York & North Yorkshire

Kirby Misperton fracking: Protest groups considering legal action

Protesters outside meeting Image copyright John Giles/PA
Image caption More than 4,300 objections to the application to frack were sent to North Yorkshire County Council

Anti-fracking campaigners are considering a possible legal challenge after plans to begin the controversial technique were approved by councillors.

North Yorkshire County Council voted 7-4 in favour of Third Energy's application to extract shale gas at a site near Kirby Misperton in Ryedale.

Friends of the Earth and Frack Free Ryedale said they would be seeking legal advice and launched a People's Declaration in a bid to stop fracking.

Third Energy says the process is safe.

Fracking is the process of drilling down into the earth before a high-pressure water mixture is directed at rock to release the gas inside.

Opponents say it can cause water contamination, earthquakes and noise and traffic pollution.

Third Energy's application was passed by the council's planning committee on Monday.

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Media captionThe BBC's John Moylan explains what the fracking vote means for Kirby Misperton - in 20 seconds

More than 4,300 objections to the application were received and 100 people gave evidence during the two-day hearing. Just 36 representations in support of the application were received.

Ryedale District Councillor Di Keal, of Frack Free Ryedale, told BBC Radio York: "People are very down, people are very upset - there were tears yesterday. But I know people round here, they will stand up and they will fight. This battle does go on.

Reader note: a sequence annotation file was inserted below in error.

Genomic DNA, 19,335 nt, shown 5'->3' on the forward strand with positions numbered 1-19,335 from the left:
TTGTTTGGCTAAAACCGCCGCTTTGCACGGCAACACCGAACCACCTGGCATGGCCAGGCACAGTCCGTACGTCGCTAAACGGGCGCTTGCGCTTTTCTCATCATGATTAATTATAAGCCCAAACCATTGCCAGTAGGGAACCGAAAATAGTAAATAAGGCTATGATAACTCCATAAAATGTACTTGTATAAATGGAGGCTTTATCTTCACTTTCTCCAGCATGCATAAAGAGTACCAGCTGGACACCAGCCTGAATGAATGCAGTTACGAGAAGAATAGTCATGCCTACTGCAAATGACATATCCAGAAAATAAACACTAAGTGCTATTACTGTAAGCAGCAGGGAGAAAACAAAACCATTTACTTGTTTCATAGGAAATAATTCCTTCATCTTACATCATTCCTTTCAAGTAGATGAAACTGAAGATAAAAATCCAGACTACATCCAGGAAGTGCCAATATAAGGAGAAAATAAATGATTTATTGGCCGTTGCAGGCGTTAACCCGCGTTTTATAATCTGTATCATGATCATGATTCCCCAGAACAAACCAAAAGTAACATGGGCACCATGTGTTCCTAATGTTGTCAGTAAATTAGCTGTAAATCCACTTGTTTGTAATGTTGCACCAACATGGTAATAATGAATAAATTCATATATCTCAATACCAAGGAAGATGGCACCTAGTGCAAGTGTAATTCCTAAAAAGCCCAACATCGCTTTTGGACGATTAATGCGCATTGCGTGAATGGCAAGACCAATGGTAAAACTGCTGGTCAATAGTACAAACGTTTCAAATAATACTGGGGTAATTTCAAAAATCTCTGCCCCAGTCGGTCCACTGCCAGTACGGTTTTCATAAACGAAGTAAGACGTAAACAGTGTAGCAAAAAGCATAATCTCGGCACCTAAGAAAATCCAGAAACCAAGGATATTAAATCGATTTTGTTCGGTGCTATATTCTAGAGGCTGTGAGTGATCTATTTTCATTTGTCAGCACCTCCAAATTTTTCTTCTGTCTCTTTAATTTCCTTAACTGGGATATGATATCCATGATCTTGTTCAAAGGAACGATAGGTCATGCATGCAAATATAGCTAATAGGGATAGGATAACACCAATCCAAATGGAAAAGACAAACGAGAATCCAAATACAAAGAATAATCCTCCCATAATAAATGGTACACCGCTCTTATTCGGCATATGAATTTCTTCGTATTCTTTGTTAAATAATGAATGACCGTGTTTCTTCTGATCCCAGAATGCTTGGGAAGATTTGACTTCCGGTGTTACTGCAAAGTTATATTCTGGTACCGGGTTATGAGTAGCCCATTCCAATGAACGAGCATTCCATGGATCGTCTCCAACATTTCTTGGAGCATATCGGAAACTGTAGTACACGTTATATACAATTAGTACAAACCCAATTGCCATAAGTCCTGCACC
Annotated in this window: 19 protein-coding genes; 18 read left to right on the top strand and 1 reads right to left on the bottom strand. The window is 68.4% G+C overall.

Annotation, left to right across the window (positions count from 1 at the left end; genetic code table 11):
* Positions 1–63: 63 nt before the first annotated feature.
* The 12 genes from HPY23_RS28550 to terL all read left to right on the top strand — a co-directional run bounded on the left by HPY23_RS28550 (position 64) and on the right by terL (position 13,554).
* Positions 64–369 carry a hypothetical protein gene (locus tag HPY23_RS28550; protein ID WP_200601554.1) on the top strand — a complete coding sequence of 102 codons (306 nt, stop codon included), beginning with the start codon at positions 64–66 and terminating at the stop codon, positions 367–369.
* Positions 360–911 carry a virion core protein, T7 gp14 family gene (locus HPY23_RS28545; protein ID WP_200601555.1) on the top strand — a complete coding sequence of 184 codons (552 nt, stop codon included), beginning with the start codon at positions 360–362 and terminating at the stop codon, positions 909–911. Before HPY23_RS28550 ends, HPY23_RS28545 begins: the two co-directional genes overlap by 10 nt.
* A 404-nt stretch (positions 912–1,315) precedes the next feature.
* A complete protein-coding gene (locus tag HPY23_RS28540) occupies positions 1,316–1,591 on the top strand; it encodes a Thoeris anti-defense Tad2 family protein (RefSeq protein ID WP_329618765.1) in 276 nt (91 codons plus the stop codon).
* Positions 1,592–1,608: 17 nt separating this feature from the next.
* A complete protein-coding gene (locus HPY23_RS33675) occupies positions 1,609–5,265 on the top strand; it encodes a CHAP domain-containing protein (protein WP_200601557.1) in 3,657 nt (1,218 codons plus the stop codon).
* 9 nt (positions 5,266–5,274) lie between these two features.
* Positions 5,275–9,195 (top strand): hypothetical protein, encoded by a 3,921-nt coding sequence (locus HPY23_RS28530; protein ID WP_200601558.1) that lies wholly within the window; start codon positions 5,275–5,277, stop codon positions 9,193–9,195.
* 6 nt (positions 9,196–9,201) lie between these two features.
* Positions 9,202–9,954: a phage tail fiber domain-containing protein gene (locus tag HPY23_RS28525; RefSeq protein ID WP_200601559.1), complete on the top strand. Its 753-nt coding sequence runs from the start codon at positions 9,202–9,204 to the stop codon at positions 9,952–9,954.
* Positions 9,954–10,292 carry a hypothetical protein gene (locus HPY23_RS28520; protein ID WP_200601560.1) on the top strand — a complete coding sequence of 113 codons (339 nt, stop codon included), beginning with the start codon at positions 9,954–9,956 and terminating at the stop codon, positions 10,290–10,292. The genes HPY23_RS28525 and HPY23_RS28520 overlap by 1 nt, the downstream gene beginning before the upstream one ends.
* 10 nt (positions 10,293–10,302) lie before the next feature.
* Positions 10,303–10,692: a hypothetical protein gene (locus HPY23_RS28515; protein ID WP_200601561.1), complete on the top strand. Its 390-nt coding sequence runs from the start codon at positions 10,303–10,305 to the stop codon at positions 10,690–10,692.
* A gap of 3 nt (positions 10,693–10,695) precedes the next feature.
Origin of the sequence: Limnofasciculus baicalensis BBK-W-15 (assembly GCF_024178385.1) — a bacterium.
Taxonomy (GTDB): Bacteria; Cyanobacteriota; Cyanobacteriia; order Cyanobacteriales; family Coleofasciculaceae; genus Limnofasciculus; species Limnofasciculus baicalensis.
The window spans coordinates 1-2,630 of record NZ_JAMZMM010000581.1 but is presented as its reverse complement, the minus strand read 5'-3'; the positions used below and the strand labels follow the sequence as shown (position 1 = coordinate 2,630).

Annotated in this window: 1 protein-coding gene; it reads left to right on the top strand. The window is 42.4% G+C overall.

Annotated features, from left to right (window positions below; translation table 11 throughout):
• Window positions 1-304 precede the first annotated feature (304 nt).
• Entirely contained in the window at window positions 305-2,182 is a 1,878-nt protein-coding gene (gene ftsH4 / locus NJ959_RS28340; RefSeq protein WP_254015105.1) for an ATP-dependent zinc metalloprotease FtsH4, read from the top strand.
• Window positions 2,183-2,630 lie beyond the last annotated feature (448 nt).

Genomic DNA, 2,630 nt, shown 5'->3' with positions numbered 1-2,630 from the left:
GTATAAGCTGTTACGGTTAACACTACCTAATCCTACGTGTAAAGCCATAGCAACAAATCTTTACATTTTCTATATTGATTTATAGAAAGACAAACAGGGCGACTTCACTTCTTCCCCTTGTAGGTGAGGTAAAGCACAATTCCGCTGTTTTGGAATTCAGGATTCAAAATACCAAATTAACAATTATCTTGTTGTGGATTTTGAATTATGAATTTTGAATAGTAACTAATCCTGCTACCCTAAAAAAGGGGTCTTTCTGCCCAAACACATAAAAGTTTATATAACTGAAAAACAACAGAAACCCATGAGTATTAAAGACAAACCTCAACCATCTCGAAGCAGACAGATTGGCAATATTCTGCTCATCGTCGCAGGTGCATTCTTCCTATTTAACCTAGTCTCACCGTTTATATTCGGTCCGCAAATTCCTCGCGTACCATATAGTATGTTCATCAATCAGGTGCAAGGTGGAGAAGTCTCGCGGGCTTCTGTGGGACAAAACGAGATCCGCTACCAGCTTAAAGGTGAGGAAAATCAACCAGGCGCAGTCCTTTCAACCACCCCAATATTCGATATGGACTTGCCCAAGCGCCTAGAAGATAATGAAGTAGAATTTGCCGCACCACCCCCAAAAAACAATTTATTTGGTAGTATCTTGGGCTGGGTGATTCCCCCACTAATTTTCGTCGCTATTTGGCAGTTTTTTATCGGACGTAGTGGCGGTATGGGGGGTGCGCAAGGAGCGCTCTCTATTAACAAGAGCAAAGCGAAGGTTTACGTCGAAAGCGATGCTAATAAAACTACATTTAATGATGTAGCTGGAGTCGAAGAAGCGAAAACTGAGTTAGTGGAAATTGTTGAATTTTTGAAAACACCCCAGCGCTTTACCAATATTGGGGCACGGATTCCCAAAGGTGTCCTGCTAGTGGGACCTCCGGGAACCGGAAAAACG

"We will be looking to take legal opinion on what we can do."

Friends Of The Earth campaigner Simon Bowens said the organisation would "consider all options available, and that includes judicial review", but would not expand on what any legal challenge might focus on.

Both groups are urging people to support their campaign by signing a Public Declaration, which states that "we remain opposed to fracking in Yorkshire, in Britain, and across the world".

Protesters have also raised concerns that passing the application will open the floodgates to hundreds of other wells.

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Media captionThe moment the application was granted, as seen from both inside and outside the council building. Vote footage North Yorkshire County Council

But planning committee chairman Peter Sowray said: "This planning application has nothing to do with any more wells. It was just about the test stimulation of the one well."

He said some opposition was based on "emotions" rather than "genuine planning reasons", and he was confident in the safety assurances given by Third Energy and the Environment Agency.

Since the application was passed, Conservative councillor Cliff Trotter, who voted in favour of fracking, said he had received intimidating emails.

He told BBC Radio 5 Live: "Yes, a few. But that's par for the course, I suppose."

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Media captionThe BBC's David Shukman explains how fracking works

Third Energy operations director John Dewar said he was "absolutely confident" that the operation - called KM8 - would run according to plan. He could not say whether fracking there would be commercially viable.

"What we can't predict at this moment in time how much [gas] will flow and how long it will flow for," he said.

"We do know the gas is down there and I'm absolutely confident we will be able to fracture each of the five zones safely, and then we just have to wait and see what quantity and what rate of gas comes back."

The onshore energy industry has welcomed the decision.

The chief executive of UK Onshore Oil and Gas, Ken Cronin, said fracking could help to combat climate change.

He said: "What we've seen in the US is a massive reduction in emissions coming from the electricity sector, as a result of a shift from coal to gas.

"We've also seen a very significant shift from coal to gas in this country over the course of the last six months.

"And that's partly down to the North Sea, partly down to on-shore and also partly down to renewables."

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